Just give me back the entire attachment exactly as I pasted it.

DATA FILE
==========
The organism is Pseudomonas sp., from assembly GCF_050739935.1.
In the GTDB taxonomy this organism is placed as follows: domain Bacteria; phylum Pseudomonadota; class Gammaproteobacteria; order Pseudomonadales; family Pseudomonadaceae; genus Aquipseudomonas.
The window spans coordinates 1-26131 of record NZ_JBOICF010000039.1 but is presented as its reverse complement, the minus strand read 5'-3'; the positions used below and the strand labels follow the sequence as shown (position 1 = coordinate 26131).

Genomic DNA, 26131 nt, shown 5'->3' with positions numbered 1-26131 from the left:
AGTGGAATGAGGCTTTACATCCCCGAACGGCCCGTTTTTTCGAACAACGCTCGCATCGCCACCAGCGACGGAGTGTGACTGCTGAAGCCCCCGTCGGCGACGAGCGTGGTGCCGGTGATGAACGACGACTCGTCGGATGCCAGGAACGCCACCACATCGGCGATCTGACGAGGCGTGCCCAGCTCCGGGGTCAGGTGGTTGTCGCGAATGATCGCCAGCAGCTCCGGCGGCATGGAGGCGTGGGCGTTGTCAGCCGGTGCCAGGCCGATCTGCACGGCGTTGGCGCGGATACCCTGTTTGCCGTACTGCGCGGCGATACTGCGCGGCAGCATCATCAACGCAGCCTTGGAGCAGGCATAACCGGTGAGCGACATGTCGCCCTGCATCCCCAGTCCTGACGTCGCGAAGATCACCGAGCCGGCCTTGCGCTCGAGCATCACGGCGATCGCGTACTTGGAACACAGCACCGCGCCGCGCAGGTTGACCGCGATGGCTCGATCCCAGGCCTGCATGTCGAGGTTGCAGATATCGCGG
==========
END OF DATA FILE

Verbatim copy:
The organism is Pseudomonas sp., from assembly GCF_050739935.1.
In the GTDB taxonomy this organism is placed as follows: domain Bacteria; phylum Pseudomonadota; class Gammaproteobacteria; order Pseudomonadales; family Pseudomonadaceae; genus Aquipseudomonas.
The window spans coordinates 1-26131 of record NZ_JBOICF010000039.1 but is presented as its reverse complement, the minus strand read 5'-3'; the positions used below and the strand labels follow the sequence as shown (position 1 = coordinate 26131).

Genomic DNA, 26131 nt, shown 5'->3' with positions numbered 1-26131 from the left:
AGTGGAATGAGGCTTTACATCCCCGAACGGCCCGTTTTTTCGAACAACGCTCGCATCGCCACCAGCGACGGAGTGTGACTGCTGAAGCCCCCGTCGGCGACGAGCGTGGTGCCGGTGATGAACGACGACTCGTCGGATGCCAGGAACGCCACCACATCGGCGATCTGACGAGGCGTGCCCAGCTCCGGGGTCAGGTGGTTGTCGCGAATGATCGCCAGCAGCTCCGGCGGCATGGAGGCGTGGGCGTTGTCAGCCGGTGCCAGGCCGATCTGCACGGCGTTGGCGCGGATACCCTGTTTGCCGTACTGCGCGGCGATACTGCGCGGCAGCATCATCAACGCAGCCTTGGAGCAGGCATAACCGGTGAGCGACATGTCGCCCTGCATCCCCAGTCCTGACGTCGCGAAGATCACCGAGCCGGCCTTGCGCTCGAGCATCACGGCGATCGCGTACTTGGAACACAGCACCGCGCCGCGCAGGTTGACCGCGATGGCTCGATCCCAGGCCTGCATGTCGAGGTTGCAGATATCGCGG